Click "like" if you want to defend true marriage.

I don't blame the Governor for this, but I do blame his staff.  As President Ronald Reagan said, "personnel is policy," and  Governor Christie's choices in personnel have not advanced the policies he campaigned on, and often it was the direct opposite.   

New Jersey ended up being just the second state in the country that only allows young people to receive counseling that advocates homosexuality, but bans by law counseling that advocates heterosexuality. When he signed it into law, Governor Christie embraced the made-up "science" of the propagandists, when he cited un-specified "research" that "sexual orientation is determined at birth."  This is the so-called "gay-gene" trope that has baffled those engaged in the Science of Genetics because it has never been discovered.

As a candidate for Governor, Chris Christie talked the talk and raised the expectations of Christians in New Jersey. As Governor, and especially in his appointments, Christie undermined our confidence in his leadership. Christians should ask tough questions before extending our faith in him again.



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Center for Medical Progress lead investigator David Daleiden speaks at an event in Washington, DC, before the 2016 March for Life. Lisa Bourne / LifeSiteNews
Dustin Siggins Dustin Siggins Follow Dustin

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Pro-life investigator hits back with new footage after judge blocks release of abortion sting videos

Dustin Siggins Dustin Siggins Follow Dustin

SAN FRANCISCO, February 8, 2016 (LifeSiteNews) -- A new video from the Center for Medical Progress (CMP) shows two National Abortion Federation (NAF) employees saying that abortion clinics would be interested in kickbacks from profits on fetal tissue and body part sales.

The video comes three days after a San Francisco imposed an injunction sought by NAF against CMP videos that one of the abortion group's attorneys said meant that "NAF's members can sleep a little easier tonight."

CMP accused the pro-abortion organization of hiding behind the court.

According to U.S. District Court Judge William H. Orrick, however, NAF "made...a showing" that release of CMP videos would harm rights to privacy, freedom of association, and liberty of NAF members.

URGENT: Sign the petition to Harris County urging them to drop the charges against David Daleiden and Sandra Merritt. Click here.

"Critical to my decision are that the defendants agreed to injunctive relief if they breached the agreements and that, after the release of defendants’ first set of Human Capital Project videos and related information in July 2015, there has been a documented, dramatic increase in the volume and extent of threats to and harassment of NAF and its members," wrote Orrick.

Additionally, the judge found that CMP's videos “thus far have not been pieces of journalistic integrity, but misleadingly edited videos and unfounded assertions," and that nobody from the abortion industry “admitted to engaging in, agreed to engage in, or expressed interest in engaging in potentially illegal sale of fetal tissue for profit" in the CMP videos.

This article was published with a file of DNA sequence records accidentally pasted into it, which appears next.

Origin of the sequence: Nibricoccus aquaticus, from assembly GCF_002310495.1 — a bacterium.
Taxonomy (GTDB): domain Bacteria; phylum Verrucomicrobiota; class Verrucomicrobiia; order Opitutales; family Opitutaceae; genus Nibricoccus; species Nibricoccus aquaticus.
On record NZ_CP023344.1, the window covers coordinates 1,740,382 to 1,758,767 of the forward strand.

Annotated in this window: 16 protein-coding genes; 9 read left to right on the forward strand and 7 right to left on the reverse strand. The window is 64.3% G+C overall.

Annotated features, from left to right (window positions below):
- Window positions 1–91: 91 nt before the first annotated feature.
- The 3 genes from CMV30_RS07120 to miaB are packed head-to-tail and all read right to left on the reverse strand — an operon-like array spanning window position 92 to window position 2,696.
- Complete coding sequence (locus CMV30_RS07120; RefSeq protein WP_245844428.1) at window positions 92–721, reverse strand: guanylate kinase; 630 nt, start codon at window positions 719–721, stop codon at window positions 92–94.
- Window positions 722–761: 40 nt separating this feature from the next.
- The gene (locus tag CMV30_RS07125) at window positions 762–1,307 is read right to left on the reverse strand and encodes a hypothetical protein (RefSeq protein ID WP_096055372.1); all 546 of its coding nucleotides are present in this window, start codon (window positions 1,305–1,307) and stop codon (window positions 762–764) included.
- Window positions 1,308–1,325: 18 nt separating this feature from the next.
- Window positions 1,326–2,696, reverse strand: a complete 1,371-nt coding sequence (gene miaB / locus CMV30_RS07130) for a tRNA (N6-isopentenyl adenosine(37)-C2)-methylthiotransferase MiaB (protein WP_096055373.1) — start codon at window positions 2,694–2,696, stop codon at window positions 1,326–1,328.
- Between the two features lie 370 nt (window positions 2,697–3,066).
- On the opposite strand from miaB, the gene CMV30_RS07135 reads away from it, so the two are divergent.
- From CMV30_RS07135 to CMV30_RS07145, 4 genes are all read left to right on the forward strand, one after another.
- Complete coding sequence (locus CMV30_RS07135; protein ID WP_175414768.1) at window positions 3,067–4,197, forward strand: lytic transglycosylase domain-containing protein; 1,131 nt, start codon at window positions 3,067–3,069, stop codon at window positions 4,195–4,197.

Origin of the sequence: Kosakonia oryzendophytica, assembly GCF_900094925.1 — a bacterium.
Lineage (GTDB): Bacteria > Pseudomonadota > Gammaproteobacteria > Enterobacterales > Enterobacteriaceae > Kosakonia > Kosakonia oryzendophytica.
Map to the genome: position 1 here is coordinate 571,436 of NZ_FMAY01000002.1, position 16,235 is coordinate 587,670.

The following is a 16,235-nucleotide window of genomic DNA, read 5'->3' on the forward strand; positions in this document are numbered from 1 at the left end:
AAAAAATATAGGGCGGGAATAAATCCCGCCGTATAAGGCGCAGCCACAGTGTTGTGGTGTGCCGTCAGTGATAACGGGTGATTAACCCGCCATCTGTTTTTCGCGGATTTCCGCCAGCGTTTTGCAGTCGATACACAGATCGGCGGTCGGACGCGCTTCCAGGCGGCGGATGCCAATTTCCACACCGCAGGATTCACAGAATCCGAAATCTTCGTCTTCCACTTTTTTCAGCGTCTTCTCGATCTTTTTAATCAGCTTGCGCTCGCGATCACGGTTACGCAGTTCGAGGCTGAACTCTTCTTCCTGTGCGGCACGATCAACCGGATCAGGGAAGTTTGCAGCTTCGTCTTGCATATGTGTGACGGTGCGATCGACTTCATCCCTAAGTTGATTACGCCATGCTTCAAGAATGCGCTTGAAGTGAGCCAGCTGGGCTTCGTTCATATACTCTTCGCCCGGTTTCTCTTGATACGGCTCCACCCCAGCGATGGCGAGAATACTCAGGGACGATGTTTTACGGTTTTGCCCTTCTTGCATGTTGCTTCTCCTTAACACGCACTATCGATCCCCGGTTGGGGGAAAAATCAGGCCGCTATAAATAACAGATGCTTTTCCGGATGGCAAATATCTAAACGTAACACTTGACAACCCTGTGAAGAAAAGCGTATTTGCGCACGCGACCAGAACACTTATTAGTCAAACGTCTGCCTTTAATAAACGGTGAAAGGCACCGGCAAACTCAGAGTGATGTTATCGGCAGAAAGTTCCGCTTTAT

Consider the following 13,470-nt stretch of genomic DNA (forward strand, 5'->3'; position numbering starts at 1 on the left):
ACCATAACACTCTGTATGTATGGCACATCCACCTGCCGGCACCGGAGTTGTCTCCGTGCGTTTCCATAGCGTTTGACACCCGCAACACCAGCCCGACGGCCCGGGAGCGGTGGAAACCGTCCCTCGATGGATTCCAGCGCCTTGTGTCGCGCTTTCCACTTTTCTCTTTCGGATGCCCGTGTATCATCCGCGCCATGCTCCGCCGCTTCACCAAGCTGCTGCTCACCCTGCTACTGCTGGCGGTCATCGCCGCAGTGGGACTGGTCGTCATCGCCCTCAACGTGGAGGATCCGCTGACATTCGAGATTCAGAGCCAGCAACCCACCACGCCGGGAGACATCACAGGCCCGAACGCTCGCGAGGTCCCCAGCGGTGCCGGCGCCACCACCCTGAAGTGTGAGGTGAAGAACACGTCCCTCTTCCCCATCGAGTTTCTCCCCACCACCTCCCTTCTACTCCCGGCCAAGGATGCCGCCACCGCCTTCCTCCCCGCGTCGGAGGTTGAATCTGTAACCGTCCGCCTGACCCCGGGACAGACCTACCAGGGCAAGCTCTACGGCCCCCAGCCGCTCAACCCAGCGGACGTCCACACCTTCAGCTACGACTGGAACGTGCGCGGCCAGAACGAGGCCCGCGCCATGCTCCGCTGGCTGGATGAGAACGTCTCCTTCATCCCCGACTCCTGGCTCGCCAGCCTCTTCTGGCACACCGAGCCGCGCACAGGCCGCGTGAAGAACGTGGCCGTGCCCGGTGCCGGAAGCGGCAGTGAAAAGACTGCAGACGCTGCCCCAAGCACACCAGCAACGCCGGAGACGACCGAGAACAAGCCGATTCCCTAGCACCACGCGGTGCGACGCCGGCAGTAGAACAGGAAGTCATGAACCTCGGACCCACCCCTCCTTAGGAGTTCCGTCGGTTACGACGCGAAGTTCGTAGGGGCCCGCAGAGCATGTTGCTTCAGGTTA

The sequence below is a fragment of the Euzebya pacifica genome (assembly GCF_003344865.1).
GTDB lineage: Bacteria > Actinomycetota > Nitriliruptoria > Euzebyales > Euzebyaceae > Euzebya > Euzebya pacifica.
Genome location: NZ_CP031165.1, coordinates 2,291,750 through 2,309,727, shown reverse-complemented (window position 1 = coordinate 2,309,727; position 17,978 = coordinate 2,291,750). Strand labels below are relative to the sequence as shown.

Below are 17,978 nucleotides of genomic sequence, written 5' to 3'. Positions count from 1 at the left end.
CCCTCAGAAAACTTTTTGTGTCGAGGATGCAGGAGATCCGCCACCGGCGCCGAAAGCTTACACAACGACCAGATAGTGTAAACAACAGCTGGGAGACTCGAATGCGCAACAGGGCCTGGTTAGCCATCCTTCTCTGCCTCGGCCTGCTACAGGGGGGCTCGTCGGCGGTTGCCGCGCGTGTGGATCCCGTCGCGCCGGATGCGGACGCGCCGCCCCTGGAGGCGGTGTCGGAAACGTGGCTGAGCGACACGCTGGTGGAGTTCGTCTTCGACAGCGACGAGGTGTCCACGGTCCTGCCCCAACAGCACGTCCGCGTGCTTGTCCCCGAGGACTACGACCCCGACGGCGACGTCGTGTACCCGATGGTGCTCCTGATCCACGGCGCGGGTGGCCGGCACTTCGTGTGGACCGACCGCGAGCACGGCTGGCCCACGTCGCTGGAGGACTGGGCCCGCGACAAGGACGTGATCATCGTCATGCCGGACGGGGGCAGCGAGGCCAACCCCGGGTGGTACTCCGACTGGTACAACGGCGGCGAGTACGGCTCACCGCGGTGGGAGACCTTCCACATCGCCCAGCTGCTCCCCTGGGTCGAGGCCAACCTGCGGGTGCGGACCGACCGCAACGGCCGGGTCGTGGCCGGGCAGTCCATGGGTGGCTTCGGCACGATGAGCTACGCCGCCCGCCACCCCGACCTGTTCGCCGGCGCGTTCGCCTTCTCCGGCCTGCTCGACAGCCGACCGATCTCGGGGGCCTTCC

However, in a new video released today that is unrelated to the injunction, a NAF employee told undercover journalists that kickbacks "definitely [sound] like something some [of] our members would be really interested in," with another chiming in that money from private purchasers to abortion clinics were "a win-win" for clinics.

The undercover investigators, who had purported to be part of a biotechnology company with an interest in fetal parts, were offered the chance to be at a NAF conference. “We have an exhibit hall and then we also have the general conference. But I mean, this is a very great way to talk to our members. We have a group purchasing program through our membership,” the journalists were told. “So it seems like this would be a really great option to be able to offer our members, as well.”

This is the second ruling against CMP in recent weeks, and the second by Orrick since July. The San Francisco judge issued a restraining order against CMP related to NAF's 2014 and 2015 meetings in San Francisco and Baltimore that Friday's ruling extended.

The other recent ruling came in the form of an indictment of CMP's David Daleiden and Sandra Merritt. Merritt and Daleiden turned themselves into Houston authorities for booking and processing last week. After being released on bail, Daleiden spoke at a LifeSiteNews/Christian Defense Coalition press conference after which more than 100,000 petition signatures backing Daleiden were dropped off to the Harris County, Texas District Attorney's office.

According to Orrick, who says he reviewed the more than 500 hours of recordings from CMP, "It should be said that the majority of the recordings lack much public interest, and despite the misleading contentions of defendants, there is little that is new in the remainder of the recordings. Weighed against that public interest are NAF’s and its members’ legitimate interests in their rights to privacy, security, and association by maintaining the confidentiality of their presentations and conversations at NAF Annual Meetings. The balance is strongly in NAF’s favor.”

NAF did not respond to a request for comment about the allegations by Orrick and a NAF spokesperson that CMP's videos have caused threats and other security concerns against NAF members.